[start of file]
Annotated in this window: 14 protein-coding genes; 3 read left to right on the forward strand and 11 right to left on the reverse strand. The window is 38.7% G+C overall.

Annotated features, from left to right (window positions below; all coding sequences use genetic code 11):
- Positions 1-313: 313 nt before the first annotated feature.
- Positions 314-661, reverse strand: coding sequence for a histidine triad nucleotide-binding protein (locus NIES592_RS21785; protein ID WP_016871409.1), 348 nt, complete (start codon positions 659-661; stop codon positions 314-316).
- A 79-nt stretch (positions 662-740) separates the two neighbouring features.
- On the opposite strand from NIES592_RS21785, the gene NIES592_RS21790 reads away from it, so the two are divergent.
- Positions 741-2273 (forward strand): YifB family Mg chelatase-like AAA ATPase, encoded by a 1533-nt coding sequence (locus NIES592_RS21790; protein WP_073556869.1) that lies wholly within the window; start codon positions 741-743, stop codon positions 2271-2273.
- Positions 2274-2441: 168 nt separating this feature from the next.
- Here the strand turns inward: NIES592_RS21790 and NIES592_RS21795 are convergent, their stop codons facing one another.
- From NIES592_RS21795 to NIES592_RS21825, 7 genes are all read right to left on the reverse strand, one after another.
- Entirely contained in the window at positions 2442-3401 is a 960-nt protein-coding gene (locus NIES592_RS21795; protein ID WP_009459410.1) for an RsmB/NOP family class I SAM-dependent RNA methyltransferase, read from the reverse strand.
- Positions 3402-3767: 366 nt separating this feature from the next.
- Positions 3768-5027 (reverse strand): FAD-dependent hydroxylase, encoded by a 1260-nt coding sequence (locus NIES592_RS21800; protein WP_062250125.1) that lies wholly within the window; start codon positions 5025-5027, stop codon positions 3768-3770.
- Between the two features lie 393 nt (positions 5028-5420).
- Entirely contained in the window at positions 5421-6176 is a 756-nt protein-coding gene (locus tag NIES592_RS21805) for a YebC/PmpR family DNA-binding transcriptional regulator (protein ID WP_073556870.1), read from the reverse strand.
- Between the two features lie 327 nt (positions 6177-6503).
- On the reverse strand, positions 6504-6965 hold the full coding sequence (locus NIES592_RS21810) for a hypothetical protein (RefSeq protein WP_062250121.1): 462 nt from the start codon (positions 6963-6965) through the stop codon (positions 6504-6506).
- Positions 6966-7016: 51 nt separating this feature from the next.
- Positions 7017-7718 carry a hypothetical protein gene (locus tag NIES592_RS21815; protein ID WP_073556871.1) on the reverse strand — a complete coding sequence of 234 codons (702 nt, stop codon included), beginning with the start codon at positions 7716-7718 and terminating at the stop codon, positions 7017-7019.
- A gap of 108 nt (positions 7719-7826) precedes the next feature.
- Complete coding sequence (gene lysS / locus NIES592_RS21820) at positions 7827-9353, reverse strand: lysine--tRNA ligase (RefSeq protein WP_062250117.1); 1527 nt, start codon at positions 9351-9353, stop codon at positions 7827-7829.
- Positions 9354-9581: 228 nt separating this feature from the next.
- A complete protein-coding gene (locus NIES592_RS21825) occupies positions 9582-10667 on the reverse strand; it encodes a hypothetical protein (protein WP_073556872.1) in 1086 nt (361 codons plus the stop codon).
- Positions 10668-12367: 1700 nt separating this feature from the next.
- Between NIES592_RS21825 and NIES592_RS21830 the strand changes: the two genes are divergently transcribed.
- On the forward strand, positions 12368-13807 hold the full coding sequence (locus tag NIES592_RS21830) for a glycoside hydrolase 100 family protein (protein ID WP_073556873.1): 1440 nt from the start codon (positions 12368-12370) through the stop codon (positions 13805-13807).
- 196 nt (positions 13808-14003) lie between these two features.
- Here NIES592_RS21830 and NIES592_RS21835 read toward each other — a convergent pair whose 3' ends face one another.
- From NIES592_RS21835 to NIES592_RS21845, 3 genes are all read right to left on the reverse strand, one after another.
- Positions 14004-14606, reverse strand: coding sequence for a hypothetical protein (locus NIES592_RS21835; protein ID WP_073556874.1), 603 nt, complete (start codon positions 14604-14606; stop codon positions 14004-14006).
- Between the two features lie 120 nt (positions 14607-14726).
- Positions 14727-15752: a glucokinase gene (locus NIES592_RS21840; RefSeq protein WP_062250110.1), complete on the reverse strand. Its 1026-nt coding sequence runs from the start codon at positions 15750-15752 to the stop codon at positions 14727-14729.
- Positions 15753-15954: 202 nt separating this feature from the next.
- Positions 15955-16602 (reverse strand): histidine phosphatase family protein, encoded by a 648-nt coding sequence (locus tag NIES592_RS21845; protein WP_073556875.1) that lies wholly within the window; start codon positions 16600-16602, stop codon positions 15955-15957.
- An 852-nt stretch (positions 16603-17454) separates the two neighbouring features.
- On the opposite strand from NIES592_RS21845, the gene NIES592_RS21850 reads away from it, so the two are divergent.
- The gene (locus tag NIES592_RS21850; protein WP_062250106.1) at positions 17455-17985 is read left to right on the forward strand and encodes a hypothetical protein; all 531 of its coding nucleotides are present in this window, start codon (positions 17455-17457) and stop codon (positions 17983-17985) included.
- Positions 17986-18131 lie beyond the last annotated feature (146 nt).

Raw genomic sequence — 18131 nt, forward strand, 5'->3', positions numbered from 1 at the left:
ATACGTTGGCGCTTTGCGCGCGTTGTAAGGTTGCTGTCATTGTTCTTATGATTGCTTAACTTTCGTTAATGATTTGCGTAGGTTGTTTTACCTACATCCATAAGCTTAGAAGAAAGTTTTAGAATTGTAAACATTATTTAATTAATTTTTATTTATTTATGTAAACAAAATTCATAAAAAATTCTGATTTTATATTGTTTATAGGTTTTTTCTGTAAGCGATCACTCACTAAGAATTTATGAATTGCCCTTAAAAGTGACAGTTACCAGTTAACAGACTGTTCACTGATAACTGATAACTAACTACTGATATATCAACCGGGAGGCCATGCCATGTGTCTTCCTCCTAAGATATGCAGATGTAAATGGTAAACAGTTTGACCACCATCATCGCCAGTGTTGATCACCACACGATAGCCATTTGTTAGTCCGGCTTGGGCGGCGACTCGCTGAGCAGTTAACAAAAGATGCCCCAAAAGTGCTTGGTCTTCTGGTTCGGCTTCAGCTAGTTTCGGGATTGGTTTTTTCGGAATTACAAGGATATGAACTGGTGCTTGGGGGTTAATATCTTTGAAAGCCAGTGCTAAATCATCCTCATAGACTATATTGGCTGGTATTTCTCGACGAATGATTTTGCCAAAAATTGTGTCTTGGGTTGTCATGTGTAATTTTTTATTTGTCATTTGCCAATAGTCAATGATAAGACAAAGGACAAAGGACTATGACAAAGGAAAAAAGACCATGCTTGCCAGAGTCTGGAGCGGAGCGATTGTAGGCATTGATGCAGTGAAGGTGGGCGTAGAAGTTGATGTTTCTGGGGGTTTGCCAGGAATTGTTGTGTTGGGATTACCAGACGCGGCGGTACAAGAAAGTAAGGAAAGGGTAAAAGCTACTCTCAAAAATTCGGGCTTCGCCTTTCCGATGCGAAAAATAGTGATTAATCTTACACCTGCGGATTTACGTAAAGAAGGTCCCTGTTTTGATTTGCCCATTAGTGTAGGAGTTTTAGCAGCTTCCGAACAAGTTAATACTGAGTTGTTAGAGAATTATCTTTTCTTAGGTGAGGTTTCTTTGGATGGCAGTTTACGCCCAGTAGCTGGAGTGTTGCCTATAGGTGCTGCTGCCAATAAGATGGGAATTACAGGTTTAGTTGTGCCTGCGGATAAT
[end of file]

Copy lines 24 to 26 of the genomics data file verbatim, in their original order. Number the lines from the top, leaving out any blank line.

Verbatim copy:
- Positions 10668-12367: 1700 nt separating this feature from the next.
- Between NIES592_RS21825 and NIES592_RS21830 the strand changes: the two genes are divergently transcribed.
- On the forward strand, positions 12368-13807 hold the full coding sequence (locus tag NIES592_RS21830) for a glycoside hydrolase 100 family protein (protein ID WP_073556873.1): 1440 nt from the start codon (positions 12368-12370) through the stop codon (positions 13805-13807).